For the spring, summer and fall, grow bags are an easy, convenient and functional way to grow plants, vegetables, flowers or anything else. Made from heavy woven material, they’re strong and durable, but light enough to let water drain and to allow air to pass through. They’re much lighter and easier to move and maneuver than pots, they can be used over and over again, and they’re cheap.
Turn Your Stairs Into a Bookcase
- Cost: $15 per stair
Painting stairs has long been a relatively easy way to add some drama to an often-neglected feature of houses everywhere. Decals, however, are even easier and, if done right, much more compelling. There are a seemingly infinite number of choices for every taste and style. Among the coolest are ones from VIPdecals on Etsy, which turn each step rise into the spine of your favorite book. Just send along your dimensions and custom book list and they’ll send your decals along for self-installation.
Mosaic a Surface
- Cost: $30
Whether it’s a dresser or an end table, a standalone table or a storage box, you can beautify it with a mosaic top surface. All you need are tiles, adhesive, tile grout and sealant, which you can pick up online or at any craft store. Take the time to lay your pattern out in a dry run before you glue the tiles to the surface and fill in the spaces with grout. Afterward, apply the sealant and you’ll have a flat, sturdy, waterproof and beautiful mosaic surface.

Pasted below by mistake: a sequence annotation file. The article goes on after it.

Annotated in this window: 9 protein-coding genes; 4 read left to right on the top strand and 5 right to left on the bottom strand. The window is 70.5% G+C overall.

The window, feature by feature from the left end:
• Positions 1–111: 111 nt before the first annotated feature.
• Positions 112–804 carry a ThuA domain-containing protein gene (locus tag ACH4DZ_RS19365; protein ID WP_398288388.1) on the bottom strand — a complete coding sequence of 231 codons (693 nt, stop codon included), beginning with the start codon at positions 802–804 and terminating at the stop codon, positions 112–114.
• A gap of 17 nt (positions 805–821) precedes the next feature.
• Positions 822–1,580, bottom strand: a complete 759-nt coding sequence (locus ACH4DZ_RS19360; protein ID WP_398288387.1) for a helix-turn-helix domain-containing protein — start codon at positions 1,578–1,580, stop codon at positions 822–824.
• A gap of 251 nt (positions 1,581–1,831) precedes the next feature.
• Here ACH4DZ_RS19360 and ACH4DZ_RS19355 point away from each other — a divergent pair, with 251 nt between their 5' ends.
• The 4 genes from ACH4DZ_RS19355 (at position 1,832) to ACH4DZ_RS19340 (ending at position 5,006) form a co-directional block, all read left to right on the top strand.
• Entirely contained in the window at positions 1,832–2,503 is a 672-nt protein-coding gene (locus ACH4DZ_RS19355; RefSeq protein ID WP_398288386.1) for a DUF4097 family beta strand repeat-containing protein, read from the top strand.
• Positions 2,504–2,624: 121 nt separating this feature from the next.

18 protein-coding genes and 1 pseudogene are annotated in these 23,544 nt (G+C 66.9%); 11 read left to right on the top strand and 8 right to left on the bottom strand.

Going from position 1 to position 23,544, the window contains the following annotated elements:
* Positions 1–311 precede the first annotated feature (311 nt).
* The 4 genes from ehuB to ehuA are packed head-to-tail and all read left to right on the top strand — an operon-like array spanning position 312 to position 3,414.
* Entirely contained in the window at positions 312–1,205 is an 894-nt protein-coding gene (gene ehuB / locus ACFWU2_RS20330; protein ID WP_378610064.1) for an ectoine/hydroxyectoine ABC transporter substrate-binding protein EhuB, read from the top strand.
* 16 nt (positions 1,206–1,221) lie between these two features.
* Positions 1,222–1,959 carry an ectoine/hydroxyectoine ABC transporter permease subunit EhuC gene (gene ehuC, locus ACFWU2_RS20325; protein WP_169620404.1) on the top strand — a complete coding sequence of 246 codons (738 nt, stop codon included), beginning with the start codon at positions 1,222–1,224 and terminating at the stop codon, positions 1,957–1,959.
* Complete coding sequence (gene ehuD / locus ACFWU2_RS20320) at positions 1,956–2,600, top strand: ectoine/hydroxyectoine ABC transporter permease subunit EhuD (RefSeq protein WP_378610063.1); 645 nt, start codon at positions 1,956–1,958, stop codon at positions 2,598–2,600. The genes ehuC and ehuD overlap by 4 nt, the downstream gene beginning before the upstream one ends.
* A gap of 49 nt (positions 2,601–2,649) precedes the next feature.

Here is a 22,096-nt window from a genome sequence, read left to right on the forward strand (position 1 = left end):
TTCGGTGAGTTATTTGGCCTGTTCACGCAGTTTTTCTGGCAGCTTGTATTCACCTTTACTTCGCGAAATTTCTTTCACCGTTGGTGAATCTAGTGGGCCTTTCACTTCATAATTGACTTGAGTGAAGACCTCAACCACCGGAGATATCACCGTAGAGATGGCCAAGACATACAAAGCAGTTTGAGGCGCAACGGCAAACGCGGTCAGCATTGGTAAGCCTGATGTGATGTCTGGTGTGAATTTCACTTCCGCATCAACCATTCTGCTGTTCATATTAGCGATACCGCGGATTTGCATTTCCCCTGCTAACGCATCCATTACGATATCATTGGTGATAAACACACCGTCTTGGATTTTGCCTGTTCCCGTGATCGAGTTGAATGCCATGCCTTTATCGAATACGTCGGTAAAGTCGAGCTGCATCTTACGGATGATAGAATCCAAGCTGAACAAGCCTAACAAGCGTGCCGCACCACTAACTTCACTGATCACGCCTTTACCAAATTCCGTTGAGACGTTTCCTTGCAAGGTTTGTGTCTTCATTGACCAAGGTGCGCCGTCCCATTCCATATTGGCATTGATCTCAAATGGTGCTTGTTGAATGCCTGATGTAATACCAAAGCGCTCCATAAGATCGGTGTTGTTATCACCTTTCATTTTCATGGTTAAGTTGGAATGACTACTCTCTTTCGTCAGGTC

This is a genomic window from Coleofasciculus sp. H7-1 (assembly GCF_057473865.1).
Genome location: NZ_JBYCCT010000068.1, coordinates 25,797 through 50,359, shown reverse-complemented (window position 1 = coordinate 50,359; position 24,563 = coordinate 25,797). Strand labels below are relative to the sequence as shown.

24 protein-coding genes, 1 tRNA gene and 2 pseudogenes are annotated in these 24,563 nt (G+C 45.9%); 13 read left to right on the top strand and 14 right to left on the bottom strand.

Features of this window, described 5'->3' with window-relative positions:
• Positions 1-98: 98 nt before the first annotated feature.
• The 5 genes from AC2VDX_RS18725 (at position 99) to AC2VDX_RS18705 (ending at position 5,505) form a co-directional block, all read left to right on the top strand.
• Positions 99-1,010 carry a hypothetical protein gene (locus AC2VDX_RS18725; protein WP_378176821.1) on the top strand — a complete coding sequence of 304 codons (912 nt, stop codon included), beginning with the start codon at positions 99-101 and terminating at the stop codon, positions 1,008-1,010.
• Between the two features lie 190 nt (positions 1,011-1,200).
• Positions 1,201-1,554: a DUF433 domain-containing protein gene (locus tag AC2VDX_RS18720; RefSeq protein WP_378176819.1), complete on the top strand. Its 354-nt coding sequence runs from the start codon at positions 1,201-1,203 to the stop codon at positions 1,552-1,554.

Paint Your Front Door
- Cost: $25
Painting the outside of a house is a big, expensive project that’s out of the DIY realm for most. Painting a front door, however, is not, but it can do wonders for curb appeal. Make it pop with a loud color or go with something more refined or subdued. Either way, a can of front door-specific paint won’t run you more than $25, presuming you already have brushes and painter’s tape.
Add Solar Path Lighting
- Cost: $22
A lit pathway from a front porch to a sidewalk, from a firepit to a deck or from any point A to any point B, can add function and flare at the same time. These pathway lights come with mini solar panels embedded in the top so they charge by day and shine by night. They come in a huge variety of options, shapes, sizes, colors and themes, and in terms of installation, little more than staking them into the ground is all that’s required.
Add Floating Shelves
- Cost: $19